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Old 05-02-2009, 04:48 AM
 
Location: WI
3,805 posts, read 8,506,316 times
Reputation: 2219

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WI salts heavily as needed, and also has mixed in beet juice to stretch it's capacity. Sand is also used, especially when it hits teens and below ( which it often does ) as salt stops working at a certain point.
Wash your car once a week, paying attn to the underbody; and it should be fine. But if you don't you will notice the corrosive powers of salt.
A side issue to salting too much, it can pit your drive and apron as well when the salt trucks go thru and have to spread larger amounts due to depth of snow/ice packs. Oh, and the salt & sand loves to do damage to car windows over time, the grains flying all around leaving pitting marks on the glass.
hmmm, why did we move from there???
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Old 03-21-2010, 09:57 PM
 
3 posts, read 41,869 times
Reputation: 10
Default undisclosed seve rust on an Ohio Ebay sellers car

I just bought this 94 caprice from an Ohio EBay seller,,none of this rust was disclosed, I was able to poke my finger through the lower control arm that attaches the rear axle to the body.
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What states salt their roads? What states to avoid buying a car from?-rusted-control-arm.jpg  
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Old 03-22-2010, 12:44 AM
 
Location: trondheim norway
142 posts, read 637,443 times
Reputation: 96
i see that some dont think salt causes rust only after 5 years ? that is the most bull**** i ever heard .then you havent been under your car.
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Old 03-22-2010, 01:01 AM
 
Location: Vancouver, B.C., Canada
10,715 posts, read 22,321,366 times
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the best solution if you can afford too is buy a cheap reliable winter beater and have a nicer car for spring and summer that way when the beater rusts out you can just get rid of it
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Old 03-22-2010, 03:53 AM
 
Location: Earth
4,227 posts, read 20,280,133 times
Reputation: 2209
Ouch topmeat69. You're definitely going to want to get that trailing arm replaced. Can't say I've ever seen one rust out like that.

Ditto on what GTO lover said, get an old beater for the winter months if you live in a salty state.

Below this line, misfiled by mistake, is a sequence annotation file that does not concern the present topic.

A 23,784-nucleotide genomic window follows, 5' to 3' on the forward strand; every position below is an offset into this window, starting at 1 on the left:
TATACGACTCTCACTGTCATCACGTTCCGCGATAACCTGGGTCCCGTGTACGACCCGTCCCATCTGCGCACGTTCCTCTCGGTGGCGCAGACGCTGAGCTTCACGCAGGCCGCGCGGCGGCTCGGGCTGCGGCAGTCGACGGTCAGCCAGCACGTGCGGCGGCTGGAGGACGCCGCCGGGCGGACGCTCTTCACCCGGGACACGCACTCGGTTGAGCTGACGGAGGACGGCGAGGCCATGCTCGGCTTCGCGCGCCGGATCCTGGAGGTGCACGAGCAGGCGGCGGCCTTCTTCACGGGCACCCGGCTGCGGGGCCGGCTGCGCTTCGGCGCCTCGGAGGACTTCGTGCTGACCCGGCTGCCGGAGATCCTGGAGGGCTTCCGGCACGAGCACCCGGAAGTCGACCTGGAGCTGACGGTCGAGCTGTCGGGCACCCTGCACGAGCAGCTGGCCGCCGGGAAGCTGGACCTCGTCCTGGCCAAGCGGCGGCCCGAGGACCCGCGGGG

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Old 03-22-2010, 11:17 AM
 
Location: U.S.A.
3,306 posts, read 9,006,224 times
Reputation: 2919
Quote:
Originally Posted by topmeat69 View Post
I just bought this 94 caprice from an Ohio EBay seller,,none of this rust was disclosed, I was able to poke my finger through the lower control arm that attaches the rear axle to the body.
That really does not look like salt damage to me. I don't see any rust on the axle, spring or shock. Those are all areas wear the paint eventually flakes off.
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Old 03-22-2010, 02:12 PM
 
Location: New Jersey
691 posts, read 1,189,803 times
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NJ uses a lot of salt, for the most part if a car is over 15 years old its going to have rot on it
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Old 03-22-2010, 09:11 PM
 
Location: Vermont / NEK
5,654 posts, read 12,037,405 times
Reputation: 7075
I love older Volvos. But I always try to buy them from anywhere that is south of Vermont - where there isn't a need to salt as frequently. And I agree that it is most prudent to have a winter beater as GTOlover mentioned. A good indicator of which states use the saltimus maximus formula is that evergreens near the roadside will be anything but green.
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Old 03-22-2010, 11:58 PM
 
Location: Northeast Tennessee
7,303 posts, read 22,732,022 times
Reputation: 5463
Quote:
Originally Posted by topmeat69 View Post
I just bought this 94 caprice from an Ohio EBay seller,,none of this rust was disclosed, I was able to poke my finger through the lower control arm that attaches the rear axle to the body.

Ugh, thats bad. I have a 1991 Caprice (same body style) with a perfect undercarrige, but its a local (southern) car.
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Old 03-24-2010, 11:57 AM
 
Location: Jewel Lake (Sagle) Idaho
25,332 posts, read 16,279,731 times
Reputation: 14063
Quote:
Originally Posted by marmac View Post
-"I'm pretty sure PA does"-------

using sand on roads w/o salt added would be a waste of time and money and accomplish nothing in winter regions.
My state used to sand/gravel roads without the use of salt. It worked fine on rural roads. There was a layer of ice and snow, but you had some "bite" to it, plus cars and bridges didn't rust out. Unfortunately, the clean air cops got involved, that sand put a little dust in the air and they had to shut that program down in favor of salt or other liquid deicer.

I escaped from NY, where salt was heavily used. Up until the late 80s, it was common to see 5-7 year old cars with major body rot and holes through body panels, especially on Japanese cars. Corrosion resistance has been improved on everyone's vehicles over the last 20 years.

Nearly as big an issue is infrastructure damage. Salt attacks concrete and the steel in reinforced concrete and other structures, leading to premature failure of bridges, etc.

I also went to school in Michigan, they were worse on salt use than NY, after every little snow fall your tires would crunch on rock salt like it was gravel. Always figured it was a plot to help the auto industry sell more new cars.
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